Blog: Dean BestAn eye-opening - and eye-watering - day on a French farm

Dean Best | 12 May 2010

As the UK woke up this morning on the first day of Nick n' Dave's leadership, just-food found itself just over the English Channel, on a farm in Normandy with French dairy co-op Isigny Sainte-Mère.

The dairy processor specialises in making cheese, butter and cream for the French and key European markets and has a growing business supplying milk powder for infant formula on sale in Asia.

After just a day studying the business, it seems much of Isigny's business, like the UK's new coalition government promises to be, is something of a balancing act.

Isigny's status as a co-op owned by farmers means it has a delicate strategy on milk prices. Farmers may want milk prices to be as healthy as possible but that obviously means pressure on raw-material costs for the co-op.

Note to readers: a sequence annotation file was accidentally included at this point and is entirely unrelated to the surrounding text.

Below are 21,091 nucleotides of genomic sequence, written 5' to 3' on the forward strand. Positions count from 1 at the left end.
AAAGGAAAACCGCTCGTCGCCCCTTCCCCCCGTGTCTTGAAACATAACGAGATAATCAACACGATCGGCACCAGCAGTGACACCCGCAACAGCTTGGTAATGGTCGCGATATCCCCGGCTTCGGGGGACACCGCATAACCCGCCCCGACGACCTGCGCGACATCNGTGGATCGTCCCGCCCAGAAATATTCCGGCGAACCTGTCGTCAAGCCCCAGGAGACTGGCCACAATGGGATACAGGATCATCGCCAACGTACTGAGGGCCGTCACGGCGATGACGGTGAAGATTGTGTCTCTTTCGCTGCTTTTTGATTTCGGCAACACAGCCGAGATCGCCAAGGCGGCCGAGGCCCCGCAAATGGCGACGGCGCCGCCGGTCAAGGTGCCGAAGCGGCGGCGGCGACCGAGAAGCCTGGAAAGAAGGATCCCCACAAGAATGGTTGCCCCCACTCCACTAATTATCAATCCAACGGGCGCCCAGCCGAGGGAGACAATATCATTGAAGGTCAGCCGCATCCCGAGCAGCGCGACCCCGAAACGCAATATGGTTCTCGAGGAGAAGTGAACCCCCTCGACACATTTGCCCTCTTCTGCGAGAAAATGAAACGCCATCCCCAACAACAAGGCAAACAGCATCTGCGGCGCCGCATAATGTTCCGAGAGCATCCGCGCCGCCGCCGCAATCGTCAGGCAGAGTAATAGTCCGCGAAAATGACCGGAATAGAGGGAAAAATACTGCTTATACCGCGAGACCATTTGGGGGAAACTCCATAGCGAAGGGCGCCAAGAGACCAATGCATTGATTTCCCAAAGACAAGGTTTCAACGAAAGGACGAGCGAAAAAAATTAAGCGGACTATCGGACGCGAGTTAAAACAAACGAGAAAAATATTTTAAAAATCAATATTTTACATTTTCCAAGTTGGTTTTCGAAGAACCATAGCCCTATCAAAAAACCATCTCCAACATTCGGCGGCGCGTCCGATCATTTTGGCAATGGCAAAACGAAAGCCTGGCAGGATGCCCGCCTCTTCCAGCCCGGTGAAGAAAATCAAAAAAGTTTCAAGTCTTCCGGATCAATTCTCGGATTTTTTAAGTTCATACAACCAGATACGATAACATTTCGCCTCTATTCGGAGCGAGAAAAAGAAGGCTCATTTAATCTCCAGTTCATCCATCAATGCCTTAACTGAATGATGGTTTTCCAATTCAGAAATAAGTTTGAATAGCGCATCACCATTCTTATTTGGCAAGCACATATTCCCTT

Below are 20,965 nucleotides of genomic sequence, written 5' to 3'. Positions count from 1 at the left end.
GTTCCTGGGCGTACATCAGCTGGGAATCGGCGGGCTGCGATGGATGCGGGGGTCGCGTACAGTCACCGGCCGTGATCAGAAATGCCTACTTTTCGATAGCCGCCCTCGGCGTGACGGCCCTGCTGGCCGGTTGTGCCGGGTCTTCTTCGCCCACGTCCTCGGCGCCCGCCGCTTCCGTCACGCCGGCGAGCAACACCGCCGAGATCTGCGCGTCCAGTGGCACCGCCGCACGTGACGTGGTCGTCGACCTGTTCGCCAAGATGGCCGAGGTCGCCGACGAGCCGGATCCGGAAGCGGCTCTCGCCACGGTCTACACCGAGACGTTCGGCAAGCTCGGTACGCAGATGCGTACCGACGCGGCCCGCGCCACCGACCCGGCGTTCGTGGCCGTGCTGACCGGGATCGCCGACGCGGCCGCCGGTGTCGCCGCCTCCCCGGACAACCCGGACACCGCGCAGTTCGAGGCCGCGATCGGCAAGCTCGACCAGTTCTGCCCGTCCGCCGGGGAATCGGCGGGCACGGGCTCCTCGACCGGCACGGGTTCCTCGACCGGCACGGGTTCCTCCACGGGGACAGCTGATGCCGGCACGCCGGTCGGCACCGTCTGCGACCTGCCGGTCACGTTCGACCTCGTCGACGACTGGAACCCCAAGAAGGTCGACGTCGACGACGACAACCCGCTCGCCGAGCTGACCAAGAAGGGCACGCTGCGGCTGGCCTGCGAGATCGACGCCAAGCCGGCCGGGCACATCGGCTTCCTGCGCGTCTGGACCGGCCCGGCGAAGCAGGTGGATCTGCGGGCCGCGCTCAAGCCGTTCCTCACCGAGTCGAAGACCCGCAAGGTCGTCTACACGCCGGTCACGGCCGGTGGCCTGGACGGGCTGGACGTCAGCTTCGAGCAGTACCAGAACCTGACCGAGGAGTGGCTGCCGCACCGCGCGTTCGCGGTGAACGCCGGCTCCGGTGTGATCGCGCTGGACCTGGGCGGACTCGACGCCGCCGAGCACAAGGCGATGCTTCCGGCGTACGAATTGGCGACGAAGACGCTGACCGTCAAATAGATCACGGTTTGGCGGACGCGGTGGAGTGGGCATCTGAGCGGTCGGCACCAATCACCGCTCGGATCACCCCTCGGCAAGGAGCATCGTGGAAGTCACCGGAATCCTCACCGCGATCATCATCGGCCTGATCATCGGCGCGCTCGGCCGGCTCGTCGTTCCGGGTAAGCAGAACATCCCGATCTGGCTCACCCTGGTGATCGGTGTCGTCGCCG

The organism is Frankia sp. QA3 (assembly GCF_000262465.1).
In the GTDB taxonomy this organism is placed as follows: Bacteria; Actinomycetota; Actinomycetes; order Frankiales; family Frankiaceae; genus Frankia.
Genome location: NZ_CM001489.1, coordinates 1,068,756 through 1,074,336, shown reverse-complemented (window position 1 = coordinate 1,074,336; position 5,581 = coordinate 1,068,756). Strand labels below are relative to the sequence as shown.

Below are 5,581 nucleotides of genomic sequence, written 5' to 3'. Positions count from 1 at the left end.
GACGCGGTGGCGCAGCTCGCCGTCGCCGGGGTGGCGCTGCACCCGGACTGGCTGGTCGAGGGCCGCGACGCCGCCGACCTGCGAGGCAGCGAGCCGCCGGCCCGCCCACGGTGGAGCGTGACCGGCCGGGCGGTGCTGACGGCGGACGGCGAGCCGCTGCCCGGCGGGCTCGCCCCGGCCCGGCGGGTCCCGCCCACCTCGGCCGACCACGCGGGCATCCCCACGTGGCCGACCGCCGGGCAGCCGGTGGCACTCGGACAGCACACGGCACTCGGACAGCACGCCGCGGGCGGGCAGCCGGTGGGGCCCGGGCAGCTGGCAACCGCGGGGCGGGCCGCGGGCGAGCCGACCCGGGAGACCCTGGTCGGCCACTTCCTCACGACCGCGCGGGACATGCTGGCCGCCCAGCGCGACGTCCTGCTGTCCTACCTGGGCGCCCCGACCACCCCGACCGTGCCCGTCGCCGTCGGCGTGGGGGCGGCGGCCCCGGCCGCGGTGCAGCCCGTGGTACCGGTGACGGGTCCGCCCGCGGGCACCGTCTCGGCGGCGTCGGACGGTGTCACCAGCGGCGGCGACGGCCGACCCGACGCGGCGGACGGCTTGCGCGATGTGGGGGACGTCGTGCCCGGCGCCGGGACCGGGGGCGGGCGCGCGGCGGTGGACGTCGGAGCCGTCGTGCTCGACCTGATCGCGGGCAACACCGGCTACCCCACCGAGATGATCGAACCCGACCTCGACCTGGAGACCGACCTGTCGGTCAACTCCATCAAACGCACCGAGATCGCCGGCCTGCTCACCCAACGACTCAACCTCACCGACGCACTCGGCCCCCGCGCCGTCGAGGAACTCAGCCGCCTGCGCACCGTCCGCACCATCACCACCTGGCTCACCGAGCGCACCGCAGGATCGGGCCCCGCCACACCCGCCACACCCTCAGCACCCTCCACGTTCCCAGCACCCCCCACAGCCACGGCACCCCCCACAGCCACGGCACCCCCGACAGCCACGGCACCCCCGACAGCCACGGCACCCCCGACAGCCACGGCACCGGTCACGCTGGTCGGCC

Deciding when to release cheese stocks, cheese like Camembert that can be aged for various lengths of time, takes deliberation. Selecting which export markets to target means hard choices over how to allocate finite resources.

As well as the farm visit, Isigny Sainte-Mere took us to its dairy sites, where we discussed issues ranging from recession, potential export growth - and the co-op's relationship with UK retailers in a climate when the French firm is battling pound/euro rate that makes exports from France across the Channel more expensive. More on that on just-food tomorrow.

This afternoon, we were also shown around Isigny Sainte-Mere's local site that houses the cellars for its Mimolette hard cheeses. The eye-watering aroma when entering the cellars, which house cheese that has matured for up two years, literally takes the breath away.

What price that, after the new UK coalition matures for two years, it will have made spending cuts that makes the country's eyes water? 


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